Thursday, July 03, 2008

Using Ad Block Plus to Go Straight to a Game

If you're a fan of Flash games, but hate seeing all the clutter around them, here's a good way to cut straight to the chase using AdBlock.

First, go to the page where the game is. Look at all that junk!

Next, open up the AdBlock interface and look for the link ending in "SWF" that looks like it's the game.

Open that up, and copy and paste the link into your address bar, and voila:

The great thing is that the game will now take up the entire browser screen, and you'll avoid all that crap surrounding it.

Monday, February 25, 2008

A Modest Telemarketing Proposal

So the phone rings while I'm doing dishes around 6 o'clock, while I'm trying to finish dishes before my wife gets home so she can start supper (man I'm a great husband.) So I remove the gloves (make fun of me if you want) and check the call display. It's an 800 number. You know where this is headed. It's gonna be a telemarketer. I have a compulsive need to answer anyway, because if I don't and they don't leave a message, I start to get worried I missed something important.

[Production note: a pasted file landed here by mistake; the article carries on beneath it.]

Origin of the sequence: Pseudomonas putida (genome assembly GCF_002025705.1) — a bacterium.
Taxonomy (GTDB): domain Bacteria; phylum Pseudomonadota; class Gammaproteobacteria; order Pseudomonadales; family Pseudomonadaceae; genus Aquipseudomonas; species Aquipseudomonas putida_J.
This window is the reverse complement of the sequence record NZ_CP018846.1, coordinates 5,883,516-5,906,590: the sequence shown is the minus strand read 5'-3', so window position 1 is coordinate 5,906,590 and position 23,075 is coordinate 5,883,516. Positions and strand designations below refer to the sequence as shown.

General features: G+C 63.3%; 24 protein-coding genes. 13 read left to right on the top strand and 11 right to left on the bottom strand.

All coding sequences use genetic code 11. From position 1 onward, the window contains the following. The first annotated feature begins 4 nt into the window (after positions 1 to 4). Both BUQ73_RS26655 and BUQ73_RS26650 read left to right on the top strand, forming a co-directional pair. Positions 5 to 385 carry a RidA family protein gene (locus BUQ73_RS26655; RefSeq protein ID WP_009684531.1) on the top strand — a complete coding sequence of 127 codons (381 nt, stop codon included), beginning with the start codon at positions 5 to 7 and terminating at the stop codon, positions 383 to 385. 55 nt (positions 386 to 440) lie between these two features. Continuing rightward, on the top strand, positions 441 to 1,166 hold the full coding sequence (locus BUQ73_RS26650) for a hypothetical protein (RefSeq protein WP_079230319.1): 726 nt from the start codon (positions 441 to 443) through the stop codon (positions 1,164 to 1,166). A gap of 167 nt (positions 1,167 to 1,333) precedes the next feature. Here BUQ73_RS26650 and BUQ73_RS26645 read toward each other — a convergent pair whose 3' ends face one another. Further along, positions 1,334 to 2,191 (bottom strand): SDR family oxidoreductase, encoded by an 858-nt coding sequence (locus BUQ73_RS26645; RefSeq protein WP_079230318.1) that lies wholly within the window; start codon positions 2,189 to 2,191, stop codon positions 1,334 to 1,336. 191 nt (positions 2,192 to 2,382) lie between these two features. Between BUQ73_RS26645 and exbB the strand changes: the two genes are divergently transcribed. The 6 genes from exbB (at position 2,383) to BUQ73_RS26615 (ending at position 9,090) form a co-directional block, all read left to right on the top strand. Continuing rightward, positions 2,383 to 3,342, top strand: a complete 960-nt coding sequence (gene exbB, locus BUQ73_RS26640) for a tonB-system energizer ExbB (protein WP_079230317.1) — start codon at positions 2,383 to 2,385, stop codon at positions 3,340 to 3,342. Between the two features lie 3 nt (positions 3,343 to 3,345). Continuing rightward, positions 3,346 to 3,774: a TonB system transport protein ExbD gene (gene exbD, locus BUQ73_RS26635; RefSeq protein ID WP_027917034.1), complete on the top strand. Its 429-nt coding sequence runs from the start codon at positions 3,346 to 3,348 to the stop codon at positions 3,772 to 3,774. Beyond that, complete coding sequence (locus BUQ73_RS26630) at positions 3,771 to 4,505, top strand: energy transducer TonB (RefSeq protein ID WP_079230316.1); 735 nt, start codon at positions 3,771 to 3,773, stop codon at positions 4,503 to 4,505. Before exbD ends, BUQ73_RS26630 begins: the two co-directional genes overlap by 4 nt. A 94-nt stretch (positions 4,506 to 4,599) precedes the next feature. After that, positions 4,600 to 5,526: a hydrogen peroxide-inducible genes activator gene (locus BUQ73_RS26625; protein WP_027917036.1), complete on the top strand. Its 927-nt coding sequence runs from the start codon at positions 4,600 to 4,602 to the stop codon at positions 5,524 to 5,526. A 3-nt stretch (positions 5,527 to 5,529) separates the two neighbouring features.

They ask if I'm Thomas Robertson, I say yes, and they say that they're contacting citi Mastercard holders about an exciting offer for medical leave credit insurance or something. I didn't let them finish - I knew I wouldn't be interested, told them and said to remove my name from their callers list. (Hey, I figure it's worth a shot.)

The thing that really gets me though, is that they were obviously referred by my credit card company. And it wasn't even the credit card company that called me - just one of their 'partners'. So basically, they're selling my information to these people directly, or taking a cut of the sales. This really infuriates me.

Why is it that when I go to a free website where I'm asked to give my email address, 90% of the time it will say "we will never sell your email address or information or share it with any third parties" but other services that I sign up to be a paid customer with feel it's okay to share my information? And the ones that do, at least they offer a link explaining it. Most places you sign up with over the phone don't even give you that opportunity.

So this is what I'm doing and I'm proposing. First, I'm calling citi and telling them to remove my name from all of their marketing materials and to inform their 'partners' to do likewise. And I'll tell them that if I receive a marketing call from them ever, I'll cancel my account with them. Simple bargain.

Part of me wants to take this one step further. I'm pretty sure that ANY company I give my information to over the phone or by form, I'm going to tell them the same bargain.
If I get a telemarketing call from them or one of their 'partners' I'm canceling my service with them. If we put as much pressure on 'offline' businesses as we do on online ones, maybe they'll stop this invasive and annoying practice of selling my information.

Thursday, January 24, 2008

Rogers Doesn't "Support Linux"